Eales finds loss a shock

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The Independent Online
John Eales has never been prone to overstatement. Australia's impressive captain, indeed, picks his words as meticulously as he plucks out a seemingly endless supply of line-out possession against the best that the world can put up against him.

On the other hand, Eales, it should be noted, has rarely been rendered speechless. But the numbing impact of two desperately harsh defeats in the inaugural Tri-Nations tournament inside a gruelling week of Test rugby came close to silencing the man who is arguably world's finest lock forward.

It had been bad enough when an injury-time Frank Bunce try had given New Zealand's All Blacks a remarkable come-from-behind 32-25 win in Brisbane a fortnight ago.

Seven days later in the cold night air of Bloemfontein here in South Africa it had appeared to be Australia's turn to pull out an unlikely victory from the very jaws of defeat.

Robbed of the influential Matt Burke through a thigh injury Australia had looked down and out as South Africa and Joel Stransky opened up a 16-3 half-time lead.

Eales, though he is an immense player, has had his leadership qualities questioned recently. Now, when it really mattered, some of us wondered if the mild-mannered Queenslander would be up for the job.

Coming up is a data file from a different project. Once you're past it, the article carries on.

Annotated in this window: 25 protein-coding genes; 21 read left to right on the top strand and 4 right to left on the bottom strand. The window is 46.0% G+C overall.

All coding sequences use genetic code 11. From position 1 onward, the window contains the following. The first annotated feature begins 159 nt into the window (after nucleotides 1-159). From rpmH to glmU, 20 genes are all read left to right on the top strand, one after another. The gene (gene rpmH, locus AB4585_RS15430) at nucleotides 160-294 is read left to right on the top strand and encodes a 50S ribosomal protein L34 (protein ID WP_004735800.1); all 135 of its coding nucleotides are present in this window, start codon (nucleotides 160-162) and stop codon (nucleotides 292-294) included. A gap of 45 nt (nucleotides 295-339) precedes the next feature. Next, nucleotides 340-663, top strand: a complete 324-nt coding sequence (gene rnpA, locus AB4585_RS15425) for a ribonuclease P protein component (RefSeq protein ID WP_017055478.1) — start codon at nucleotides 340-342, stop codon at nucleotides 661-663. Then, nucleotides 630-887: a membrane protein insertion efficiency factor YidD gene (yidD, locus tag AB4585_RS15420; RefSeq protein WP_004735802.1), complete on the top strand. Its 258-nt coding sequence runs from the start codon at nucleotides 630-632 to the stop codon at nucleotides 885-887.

Forty minutes later we had our answer. Eales set a fearsome example. First he took over Burke's kicking duties, and promptly nailed three penalties before converting Ben Tune's late try. In between times the inspirational Eales was all over the pitch, first to the breakdown, driving on his team by personal example.

His towering line-jumping almost single-handedly put Francois Pienaar's fearsome pack of forwards to the sword but cruelly Australia left it all just too late.

South Africa had clung on to a 25-19 win. It was little wonder Eales found words hard to come by in the after-match press conference.

Manfully, however, Eales did his best, even though he handled the stream of questions with the precise care and pained expression of someone prising shards of glass from their fingertips.

Reluctantly he admitted: "The disappointment is very hard to explain. It goes very deep and I know the hurt won't go away quickly. It may never disappear.

"We've had to live with some tough calls in the past year. First there was Rob Andrew's late drop-goal that killed us in the World Cup quarter- finals. That was bad enough but now these two defeats come along and hit us just where it hurts. To lose like that two weeks running is about as hard as it gets.

"I'd like to be positive, but all I can think about at the moment are the mistakes we made, the unforced errors that ultimately cost us both matches. Of course, it was heartening to see the boys get stuck in like that but unfortunately it wasn't enough. That's what makes it even more galling. Words can't explain how I feel."

Eales, however, should take considerable satisfaction from his own outstanding contribution to the first Tri-Nations series. He has been the pick of all the southern hemisphere forwards and, for most people's money, was undoubtedly the player of the tournament.

Knowing Eales, he would no doubt, modestly insist that would be overstating the case but then what does he know about that kind of thing?